Beyond WFH, other sectors such as education from K+12 to college or telemedicine that have been complete laggards in digital adoption are also having to step up sharply to adjust to the new reality and yet operate their businesses. But like all industries that have undertaken digital journeys, the pedagogy seems not to have changed. Giving an online lecture to 30 stamp-sized students on a screen may be a good short-term substitute to ending the current school year curriculum but in the long-term, the entire education sector will need to reimagine how to educate and provide value for their high charges. Similarly, crowded clinics and hospitals for consultations should also become a memory of pre-Covid days as doctors turn to telemedicine — though it took a pandemic for the government to notify new regulations —to reduce exposure to infections.
At the other end of the spectrum, some small businesses are also pivoting from high to low touch to survive in a no-cure world. Personal fitness is one example, where gym closures have made many patrons hire trainers for online sessions on video. Local suppliers of food to restaurants and others in the hospitality industry have also quickly realised that high-touch dining out was unlikely to roar back. Faced with zero revenues, vegetable farms and frozen produce sellers located near urban sprawls have now cut out the middlemen and are delivering farm-fresh products direct to homes — rejigging packages into smaller household quantities to retail directly.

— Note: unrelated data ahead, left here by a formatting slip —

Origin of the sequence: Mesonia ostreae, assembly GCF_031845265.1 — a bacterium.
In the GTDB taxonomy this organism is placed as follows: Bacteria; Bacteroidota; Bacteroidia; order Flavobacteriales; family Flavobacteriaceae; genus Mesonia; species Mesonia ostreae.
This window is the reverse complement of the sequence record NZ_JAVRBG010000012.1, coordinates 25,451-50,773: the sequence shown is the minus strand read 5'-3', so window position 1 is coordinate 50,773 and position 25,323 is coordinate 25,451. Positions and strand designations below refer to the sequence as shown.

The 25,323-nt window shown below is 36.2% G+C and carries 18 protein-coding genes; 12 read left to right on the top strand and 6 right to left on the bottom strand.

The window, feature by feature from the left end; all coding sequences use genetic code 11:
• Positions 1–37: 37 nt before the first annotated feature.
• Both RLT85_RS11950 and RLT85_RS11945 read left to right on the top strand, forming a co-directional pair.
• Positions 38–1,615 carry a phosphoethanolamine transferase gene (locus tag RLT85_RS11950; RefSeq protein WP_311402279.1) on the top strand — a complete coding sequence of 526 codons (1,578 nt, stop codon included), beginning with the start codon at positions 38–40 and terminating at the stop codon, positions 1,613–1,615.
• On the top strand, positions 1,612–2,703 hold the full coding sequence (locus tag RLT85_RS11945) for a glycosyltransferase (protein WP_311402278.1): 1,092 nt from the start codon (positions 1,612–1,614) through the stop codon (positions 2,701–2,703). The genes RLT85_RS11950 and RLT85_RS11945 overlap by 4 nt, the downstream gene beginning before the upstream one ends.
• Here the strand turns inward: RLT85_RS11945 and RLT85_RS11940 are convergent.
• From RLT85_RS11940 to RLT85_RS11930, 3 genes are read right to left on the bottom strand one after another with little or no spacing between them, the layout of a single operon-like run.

Delivery aggregators were among the first to activate a series of low- or no-touch operating processes and have benefited as new outlets have sought them out to sell to the indulgent — multiple types of flour for the lockdown army of amateur bakers and hygiene products. Home sanitisation services alongside disinfecting offices, factories, stations and trains are also creating new business opportunities for many start-ups.
Surprisingly, some of the worst-hit sectors like autos may come back faster than many are anticipating. That’s because, while demand for self-driven cars fell as cab aggregators were a feasible alternative to car ownership, post-Covid, it is likely that car sales will rise as people may reduce their reliance on shared transport.
Perhaps, the most fleet of foot in pivoting have been local, neighbourhood shops that have used the lockdown to narrow their range of food sold, for instance, but expanded it to stock other goods that their customers are running out of.
For the rest like travel, tourism and hospitality, the end of the lockdown and resumption of services will yield clues as to what the new normal will be like. Indeed, the entire sharing economy that greatly increased the ability of people to travel and experience the world using low-cost airlines, Uber, AirBnB, Oyo
will have to rethink their value propositions to customers worried about exposure to infections.
Travelling, holidays and dining were all experiences that had become essential to social identities and behaviours. We must pivot on that too.
The writer is a communications professional